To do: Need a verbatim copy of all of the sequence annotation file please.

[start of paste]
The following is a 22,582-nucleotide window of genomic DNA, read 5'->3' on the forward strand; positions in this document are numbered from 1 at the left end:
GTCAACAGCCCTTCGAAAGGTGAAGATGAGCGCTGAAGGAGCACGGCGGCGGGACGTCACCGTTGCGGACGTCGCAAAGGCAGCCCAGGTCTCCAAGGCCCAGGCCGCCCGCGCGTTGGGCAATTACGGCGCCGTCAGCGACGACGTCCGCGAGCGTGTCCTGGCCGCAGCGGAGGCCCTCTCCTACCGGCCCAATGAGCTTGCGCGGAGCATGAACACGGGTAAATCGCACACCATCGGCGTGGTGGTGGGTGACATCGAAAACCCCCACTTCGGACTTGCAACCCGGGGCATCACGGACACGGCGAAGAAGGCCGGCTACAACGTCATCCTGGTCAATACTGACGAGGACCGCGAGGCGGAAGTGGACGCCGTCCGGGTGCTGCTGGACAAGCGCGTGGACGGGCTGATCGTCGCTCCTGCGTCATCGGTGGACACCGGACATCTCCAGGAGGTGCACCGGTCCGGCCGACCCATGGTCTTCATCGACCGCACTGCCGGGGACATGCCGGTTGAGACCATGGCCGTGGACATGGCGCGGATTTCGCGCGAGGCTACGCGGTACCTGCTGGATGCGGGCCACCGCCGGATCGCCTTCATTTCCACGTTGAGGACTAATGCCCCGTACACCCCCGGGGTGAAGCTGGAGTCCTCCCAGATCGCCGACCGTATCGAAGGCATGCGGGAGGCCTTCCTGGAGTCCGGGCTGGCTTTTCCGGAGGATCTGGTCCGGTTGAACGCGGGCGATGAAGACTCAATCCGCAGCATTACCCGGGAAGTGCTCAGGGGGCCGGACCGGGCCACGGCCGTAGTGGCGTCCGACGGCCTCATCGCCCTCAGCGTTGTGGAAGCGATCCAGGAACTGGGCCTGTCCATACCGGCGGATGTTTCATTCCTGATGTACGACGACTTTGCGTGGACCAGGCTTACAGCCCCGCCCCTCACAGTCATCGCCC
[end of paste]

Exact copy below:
The following is a 22,582-nucleotide window of genomic DNA, read 5'->3' on the forward strand; positions in this document are numbered from 1 at the left end:
GTCAACAGCCCTTCGAAAGGTGAAGATGAGCGCTGAAGGAGCACGGCGGCGGGACGTCACCGTTGCGGACGTCGCAAAGGCAGCCCAGGTCTCCAAGGCCCAGGCCGCCCGCGCGTTGGGCAATTACGGCGCCGTCAGCGACGACGTCCGCGAGCGTGTCCTGGCCGCAGCGGAGGCCCTCTCCTACCGGCCCAATGAGCTTGCGCGGAGCATGAACACGGGTAAATCGCACACCATCGGCGTGGTGGTGGGTGACATCGAAAACCCCCACTTCGGACTTGCAACCCGGGGCATCACGGACACGGCGAAGAAGGCCGGCTACAACGTCATCCTGGTCAATACTGACGAGGACCGCGAGGCGGAAGTGGACGCCGTCCGGGTGCTGCTGGACAAGCGCGTGGACGGGCTGATCGTCGCTCCTGCGTCATCGGTGGACACCGGACATCTCCAGGAGGTGCACCGGTCCGGCCGACCCATGGTCTTCATCGACCGCACTGCCGGGGACATGCCGGTTGAGACCATGGCCGTGGACATGGCGCGGATTTCGCGCGAGGCTACGCGGTACCTGCTGGATGCGGGCCACCGCCGGATCGCCTTCATTTCCACGTTGAGGACTAATGCCCCGTACACCCCCGGGGTGAAGCTGGAGTCCTCCCAGATCGCCGACCGTATCGAAGGCATGCGGGAGGCCTTCCTGGAGTCCGGGCTGGCTTTTCCGGAGGATCTGGTCCGGTTGAACGCGGGCGATGAAGACTCAATCCGCAGCATTACCCGGGAAGTGCTCAGGGGGCCGGACCGGGCCACGGCCGTAGTGGCGTCCGACGGCCTCATCGCCCTCAGCGTTGTGGAAGCGATCCAGGAACTGGGCCTGTCCATACCGGCGGATGTTTCATTCCTGATGTACGACGACTTTGCGTGGACCAGGCTTACAGCCCCGCCCCTCACAGTCATCGCCC